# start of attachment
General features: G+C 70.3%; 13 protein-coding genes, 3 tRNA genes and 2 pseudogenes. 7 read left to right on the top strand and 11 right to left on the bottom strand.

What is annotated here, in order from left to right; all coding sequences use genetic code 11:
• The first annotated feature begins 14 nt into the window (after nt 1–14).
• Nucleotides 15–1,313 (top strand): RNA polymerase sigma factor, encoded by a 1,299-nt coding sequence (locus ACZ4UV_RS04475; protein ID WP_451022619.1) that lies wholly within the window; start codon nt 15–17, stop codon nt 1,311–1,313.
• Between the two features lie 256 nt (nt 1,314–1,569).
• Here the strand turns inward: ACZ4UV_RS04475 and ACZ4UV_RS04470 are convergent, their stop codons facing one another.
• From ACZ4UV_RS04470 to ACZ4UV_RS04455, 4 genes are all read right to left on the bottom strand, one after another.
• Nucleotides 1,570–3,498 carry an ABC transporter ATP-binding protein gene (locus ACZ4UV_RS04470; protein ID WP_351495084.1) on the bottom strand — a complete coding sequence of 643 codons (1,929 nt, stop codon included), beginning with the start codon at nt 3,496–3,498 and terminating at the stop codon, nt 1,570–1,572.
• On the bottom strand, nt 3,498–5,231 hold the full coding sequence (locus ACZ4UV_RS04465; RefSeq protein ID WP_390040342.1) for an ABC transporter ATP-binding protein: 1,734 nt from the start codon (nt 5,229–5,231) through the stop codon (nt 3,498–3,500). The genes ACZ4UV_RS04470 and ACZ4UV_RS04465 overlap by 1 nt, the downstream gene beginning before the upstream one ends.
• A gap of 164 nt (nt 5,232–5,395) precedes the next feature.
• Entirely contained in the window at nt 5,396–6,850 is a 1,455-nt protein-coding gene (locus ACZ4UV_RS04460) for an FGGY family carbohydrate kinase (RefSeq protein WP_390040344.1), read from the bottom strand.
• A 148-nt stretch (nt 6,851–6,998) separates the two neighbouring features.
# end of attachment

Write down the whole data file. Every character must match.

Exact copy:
General features: G+C 70.3%; 13 protein-coding genes, 3 tRNA genes and 2 pseudogenes. 7 read left to right on the top strand and 11 right to left on the bottom strand.

What is annotated here, in order from left to right; all coding sequences use genetic code 11:
• The first annotated feature begins 14 nt into the window (after nt 1–14).
• Nucleotides 15–1,313 (top strand): RNA polymerase sigma factor, encoded by a 1,299-nt coding sequence (locus ACZ4UV_RS04475; protein ID WP_451022619.1) that lies wholly within the window; start codon nt 15–17, stop codon nt 1,311–1,313.
• Between the two features lie 256 nt (nt 1,314–1,569).
• Here the strand turns inward: ACZ4UV_RS04475 and ACZ4UV_RS04470 are convergent, their stop codons facing one another.
• From ACZ4UV_RS04470 to ACZ4UV_RS04455, 4 genes are all read right to left on the bottom strand, one after another.
• Nucleotides 1,570–3,498 carry an ABC transporter ATP-binding protein gene (locus ACZ4UV_RS04470; protein ID WP_351495084.1) on the bottom strand — a complete coding sequence of 643 codons (1,929 nt, stop codon included), beginning with the start codon at nt 3,496–3,498 and terminating at the stop codon, nt 1,570–1,572.
• On the bottom strand, nt 3,498–5,231 hold the full coding sequence (locus ACZ4UV_RS04465; RefSeq protein ID WP_390040342.1) for an ABC transporter ATP-binding protein: 1,734 nt from the start codon (nt 5,229–5,231) through the stop codon (nt 3,498–3,500). The genes ACZ4UV_RS04470 and ACZ4UV_RS04465 overlap by 1 nt, the downstream gene beginning before the upstream one ends.
• A gap of 164 nt (nt 5,232–5,395) precedes the next feature.
• Entirely contained in the window at nt 5,396–6,850 is a 1,455-nt protein-coding gene (locus ACZ4UV_RS04460) for an FGGY family carbohydrate kinase (RefSeq protein WP_390040344.1), read from the bottom strand.
• A 148-nt stretch (nt 6,851–6,998) separates the two neighbouring features.